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Robin Hood – Sherwood Forest, the two go so well together

Robin Hood and Sherwood Forest facts, folklore and legends. Tour all the places connected with Robin and his merry men on the Sherwood Forest map.

The Robin Hood legends may be just story telling, but they are still important historically because they were the popular culture of the late medieval period.

“Lythe and listin, gentilmen,
That be of frebore blode;
I shall you tel of a gode yeman,
His name was Robyn Hode.”
-A Gest of Robyn Hode

In 1377 the first written reference was made to rhymes about Robin that already existed. Outlaws were just that, outside the law and its protection; they could be hunted by anyone. According to different versions Robin had been a yeoman, a knight and an earl before becoming an outlaw.

Walter Bower, a chronicler in the early 1400’s, calls Robin a “cut-throat”. By the 1460’s Robin and his band are said to have  “infested Sherwood and other law-abiding areas of England with continuous robberies.”  In the early tales Robin’s main targets were not the ruling classes, but figures of medieval corruption, like bishops, abbots and the sheriff.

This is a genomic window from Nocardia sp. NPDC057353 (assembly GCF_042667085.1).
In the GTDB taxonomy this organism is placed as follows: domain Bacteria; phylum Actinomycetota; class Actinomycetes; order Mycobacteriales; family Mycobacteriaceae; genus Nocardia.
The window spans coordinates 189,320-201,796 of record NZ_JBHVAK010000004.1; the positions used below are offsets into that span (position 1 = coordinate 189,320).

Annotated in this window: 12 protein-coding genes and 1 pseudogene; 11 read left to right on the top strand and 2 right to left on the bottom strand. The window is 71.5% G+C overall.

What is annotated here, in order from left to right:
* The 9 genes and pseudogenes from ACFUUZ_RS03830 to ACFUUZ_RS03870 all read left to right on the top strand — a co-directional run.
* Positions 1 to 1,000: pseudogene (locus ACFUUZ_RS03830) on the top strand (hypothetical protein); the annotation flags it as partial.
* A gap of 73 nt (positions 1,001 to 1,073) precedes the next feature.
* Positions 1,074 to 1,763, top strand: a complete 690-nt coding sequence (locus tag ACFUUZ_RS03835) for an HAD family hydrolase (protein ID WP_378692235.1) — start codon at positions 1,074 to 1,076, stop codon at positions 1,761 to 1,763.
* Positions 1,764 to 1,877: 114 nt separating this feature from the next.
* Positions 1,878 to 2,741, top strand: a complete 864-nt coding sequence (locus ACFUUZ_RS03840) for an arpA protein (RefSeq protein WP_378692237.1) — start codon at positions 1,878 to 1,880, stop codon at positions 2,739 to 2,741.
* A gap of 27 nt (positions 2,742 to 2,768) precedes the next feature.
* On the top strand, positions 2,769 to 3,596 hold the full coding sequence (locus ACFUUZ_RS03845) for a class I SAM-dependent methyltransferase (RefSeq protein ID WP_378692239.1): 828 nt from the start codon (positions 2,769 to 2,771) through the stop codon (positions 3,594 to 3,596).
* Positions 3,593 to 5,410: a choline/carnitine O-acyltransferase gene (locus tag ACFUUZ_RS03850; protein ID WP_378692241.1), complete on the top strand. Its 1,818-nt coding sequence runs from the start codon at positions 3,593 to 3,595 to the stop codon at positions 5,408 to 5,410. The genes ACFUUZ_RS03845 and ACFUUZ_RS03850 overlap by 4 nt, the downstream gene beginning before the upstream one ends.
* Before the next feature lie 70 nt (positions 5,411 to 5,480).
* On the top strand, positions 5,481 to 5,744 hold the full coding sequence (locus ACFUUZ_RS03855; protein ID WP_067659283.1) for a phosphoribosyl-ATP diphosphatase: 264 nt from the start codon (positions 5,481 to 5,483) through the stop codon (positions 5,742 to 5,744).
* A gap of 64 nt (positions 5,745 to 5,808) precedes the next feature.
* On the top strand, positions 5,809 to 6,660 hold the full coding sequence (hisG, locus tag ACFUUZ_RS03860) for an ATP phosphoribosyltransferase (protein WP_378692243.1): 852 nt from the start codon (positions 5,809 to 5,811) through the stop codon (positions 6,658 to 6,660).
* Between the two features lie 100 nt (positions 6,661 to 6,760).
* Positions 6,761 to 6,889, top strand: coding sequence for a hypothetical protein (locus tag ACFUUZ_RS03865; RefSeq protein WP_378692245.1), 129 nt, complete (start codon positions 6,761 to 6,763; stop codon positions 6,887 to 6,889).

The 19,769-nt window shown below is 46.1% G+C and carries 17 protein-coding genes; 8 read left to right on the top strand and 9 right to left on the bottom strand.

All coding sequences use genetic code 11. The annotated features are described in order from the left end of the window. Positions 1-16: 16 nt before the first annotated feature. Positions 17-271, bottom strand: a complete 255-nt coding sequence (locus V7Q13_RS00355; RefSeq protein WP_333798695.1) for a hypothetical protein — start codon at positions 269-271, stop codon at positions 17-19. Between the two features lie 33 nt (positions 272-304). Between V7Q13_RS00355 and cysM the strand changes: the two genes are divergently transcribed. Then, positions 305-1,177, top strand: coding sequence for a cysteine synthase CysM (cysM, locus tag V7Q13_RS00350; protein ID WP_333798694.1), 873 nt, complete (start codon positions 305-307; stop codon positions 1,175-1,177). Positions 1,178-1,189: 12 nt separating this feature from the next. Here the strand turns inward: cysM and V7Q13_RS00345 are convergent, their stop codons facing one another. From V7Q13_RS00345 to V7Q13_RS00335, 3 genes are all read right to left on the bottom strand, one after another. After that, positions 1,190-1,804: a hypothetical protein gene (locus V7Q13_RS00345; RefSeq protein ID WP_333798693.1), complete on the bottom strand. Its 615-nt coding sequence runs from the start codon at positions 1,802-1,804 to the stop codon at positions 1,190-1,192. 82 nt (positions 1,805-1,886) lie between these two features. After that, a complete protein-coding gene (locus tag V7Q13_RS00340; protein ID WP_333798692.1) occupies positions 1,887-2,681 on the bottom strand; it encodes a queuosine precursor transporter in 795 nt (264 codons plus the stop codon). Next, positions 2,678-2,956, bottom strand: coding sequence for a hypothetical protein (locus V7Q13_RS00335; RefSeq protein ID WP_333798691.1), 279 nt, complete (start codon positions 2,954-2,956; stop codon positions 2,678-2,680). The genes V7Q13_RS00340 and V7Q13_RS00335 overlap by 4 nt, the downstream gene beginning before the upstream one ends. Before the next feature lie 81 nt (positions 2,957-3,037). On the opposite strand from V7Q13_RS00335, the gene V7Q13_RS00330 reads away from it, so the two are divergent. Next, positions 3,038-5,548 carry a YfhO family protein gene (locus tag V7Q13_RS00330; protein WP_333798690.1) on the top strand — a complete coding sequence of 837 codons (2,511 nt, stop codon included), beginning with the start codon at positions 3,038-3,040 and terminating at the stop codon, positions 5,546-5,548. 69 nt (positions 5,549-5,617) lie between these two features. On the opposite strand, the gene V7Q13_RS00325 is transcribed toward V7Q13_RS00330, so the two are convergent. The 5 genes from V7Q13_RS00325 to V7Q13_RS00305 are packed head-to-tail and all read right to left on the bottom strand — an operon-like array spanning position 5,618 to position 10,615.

It was the mediaeval ‘May Games’ that turned Robin into a mythological figure. At the May Games, Robin was often portrayed as the King of the May or Summer King, leading the procession. King ‘Robin’ and his followers from the town or church would go to another community and collect money. Perhaps the church gave the money collected to the poor, giving rise to the tales of that Robin and his merry men robbing ‘from the rich to give to the poor’.

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